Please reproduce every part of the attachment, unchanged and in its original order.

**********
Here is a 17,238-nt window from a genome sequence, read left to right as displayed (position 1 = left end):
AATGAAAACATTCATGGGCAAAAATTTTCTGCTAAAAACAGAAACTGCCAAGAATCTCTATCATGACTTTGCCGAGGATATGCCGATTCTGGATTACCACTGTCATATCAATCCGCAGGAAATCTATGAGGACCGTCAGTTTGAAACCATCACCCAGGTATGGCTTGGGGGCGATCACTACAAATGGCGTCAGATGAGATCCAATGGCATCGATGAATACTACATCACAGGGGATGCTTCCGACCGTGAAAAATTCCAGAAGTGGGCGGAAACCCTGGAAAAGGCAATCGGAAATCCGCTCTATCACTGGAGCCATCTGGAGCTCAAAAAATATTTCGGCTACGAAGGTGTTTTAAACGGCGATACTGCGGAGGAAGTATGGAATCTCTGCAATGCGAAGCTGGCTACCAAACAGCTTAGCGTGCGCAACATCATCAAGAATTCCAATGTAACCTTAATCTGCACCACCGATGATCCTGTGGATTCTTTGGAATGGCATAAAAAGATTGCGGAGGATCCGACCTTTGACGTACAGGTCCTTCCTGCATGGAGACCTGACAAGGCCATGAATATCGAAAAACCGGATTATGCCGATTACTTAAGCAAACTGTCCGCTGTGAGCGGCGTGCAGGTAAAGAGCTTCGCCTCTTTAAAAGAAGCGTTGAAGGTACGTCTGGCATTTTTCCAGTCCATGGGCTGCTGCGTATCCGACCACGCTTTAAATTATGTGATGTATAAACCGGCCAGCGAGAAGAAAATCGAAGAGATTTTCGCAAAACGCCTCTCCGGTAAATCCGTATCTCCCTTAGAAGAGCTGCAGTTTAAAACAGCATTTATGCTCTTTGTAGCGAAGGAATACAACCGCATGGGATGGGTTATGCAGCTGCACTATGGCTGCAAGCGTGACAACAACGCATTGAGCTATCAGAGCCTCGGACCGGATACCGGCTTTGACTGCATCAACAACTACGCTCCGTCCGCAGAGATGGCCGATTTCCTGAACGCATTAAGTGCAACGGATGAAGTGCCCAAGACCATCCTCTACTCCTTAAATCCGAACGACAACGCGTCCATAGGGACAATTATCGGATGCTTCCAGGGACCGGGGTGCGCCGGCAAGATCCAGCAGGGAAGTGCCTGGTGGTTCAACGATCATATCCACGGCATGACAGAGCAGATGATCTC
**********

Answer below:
Here is a 17,238-nt window from a genome sequence, read left to right as displayed (position 1 = left end):
AATGAAAACATTCATGGGCAAAAATTTTCTGCTAAAAACAGAAACTGCCAAGAATCTCTATCATGACTTTGCCGAGGATATGCCGATTCTGGATTACCACTGTCATATCAATCCGCAGGAAATCTATGAGGACCGTCAGTTTGAAACCATCACCCAGGTATGGCTTGGGGGCGATCACTACAAATGGCGTCAGATGAGATCCAATGGCATCGATGAATACTACATCACAGGGGATGCTTCCGACCGTGAAAAATTCCAGAAGTGGGCGGAAACCCTGGAAAAGGCAATCGGAAATCCGCTCTATCACTGGAGCCATCTGGAGCTCAAAAAATATTTCGGCTACGAAGGTGTTTTAAACGGCGATACTGCGGAGGAAGTATGGAATCTCTGCAATGCGAAGCTGGCTACCAAACAGCTTAGCGTGCGCAACATCATCAAGAATTCCAATGTAACCTTAATCTGCACCACCGATGATCCTGTGGATTCTTTGGAATGGCATAAAAAGATTGCGGAGGATCCGACCTTTGACGTACAGGTCCTTCCTGCATGGAGACCTGACAAGGCCATGAATATCGAAAAACCGGATTATGCCGATTACTTAAGCAAACTGTCCGCTGTGAGCGGCGTGCAGGTAAAGAGCTTCGCCTCTTTAAAAGAAGCGTTGAAGGTACGTCTGGCATTTTTCCAGTCCATGGGCTGCTGCGTATCCGACCACGCTTTAAATTATGTGATGTATAAACCGGCCAGCGAGAAGAAAATCGAAGAGATTTTCGCAAAACGCCTCTCCGGTAAATCCGTATCTCCCTTAGAAGAGCTGCAGTTTAAAACAGCATTTATGCTCTTTGTAGCGAAGGAATACAACCGCATGGGATGGGTTATGCAGCTGCACTATGGCTGCAAGCGTGACAACAACGCATTGAGCTATCAGAGCCTCGGACCGGATACCGGCTTTGACTGCATCAACAACTACGCTCCGTCCGCAGAGATGGCCGATTTCCTGAACGCATTAAGTGCAACGGATGAAGTGCCCAAGACCATCCTCTACTCCTTAAATCCGAACGACAACGCGTCCATAGGGACAATTATCGGATGCTTCCAGGGACCGGGGTGCGCCGGCAAGATCCAGCAGGGAAGTGCCTGGTGGTTCAACGATCATATCCACGGCATGACAGAGCAGATGATCTC